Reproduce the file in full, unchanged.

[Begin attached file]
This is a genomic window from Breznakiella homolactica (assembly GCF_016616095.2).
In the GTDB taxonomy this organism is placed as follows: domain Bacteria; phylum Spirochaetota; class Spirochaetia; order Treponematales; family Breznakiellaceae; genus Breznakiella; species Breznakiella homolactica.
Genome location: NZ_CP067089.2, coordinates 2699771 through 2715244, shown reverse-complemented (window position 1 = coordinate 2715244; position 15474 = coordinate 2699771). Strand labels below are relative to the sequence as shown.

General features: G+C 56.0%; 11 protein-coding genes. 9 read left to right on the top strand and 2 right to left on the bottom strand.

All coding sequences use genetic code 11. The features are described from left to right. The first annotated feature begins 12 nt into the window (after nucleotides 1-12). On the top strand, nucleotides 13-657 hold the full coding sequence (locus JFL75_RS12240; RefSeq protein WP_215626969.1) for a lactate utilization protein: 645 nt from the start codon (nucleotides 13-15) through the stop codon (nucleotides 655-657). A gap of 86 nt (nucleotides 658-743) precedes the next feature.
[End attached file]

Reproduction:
This is a genomic window from Breznakiella homolactica (assembly GCF_016616095.2).
In the GTDB taxonomy this organism is placed as follows: domain Bacteria; phylum Spirochaetota; class Spirochaetia; order Treponematales; family Breznakiellaceae; genus Breznakiella; species Breznakiella homolactica.
Genome location: NZ_CP067089.2, coordinates 2699771 through 2715244, shown reverse-complemented (window position 1 = coordinate 2715244; position 15474 = coordinate 2699771). Strand labels below are relative to the sequence as shown.

General features: G+C 56.0%; 11 protein-coding genes. 9 read left to right on the top strand and 2 right to left on the bottom strand.

All coding sequences use genetic code 11. The features are described from left to right. The first annotated feature begins 12 nt into the window (after nucleotides 1-12). On the top strand, nucleotides 13-657 hold the full coding sequence (locus JFL75_RS12240; RefSeq protein WP_215626969.1) for a lactate utilization protein: 645 nt from the start codon (nucleotides 13-15) through the stop codon (nucleotides 655-657). A gap of 86 nt (nucleotides 658-743) precedes the next feature.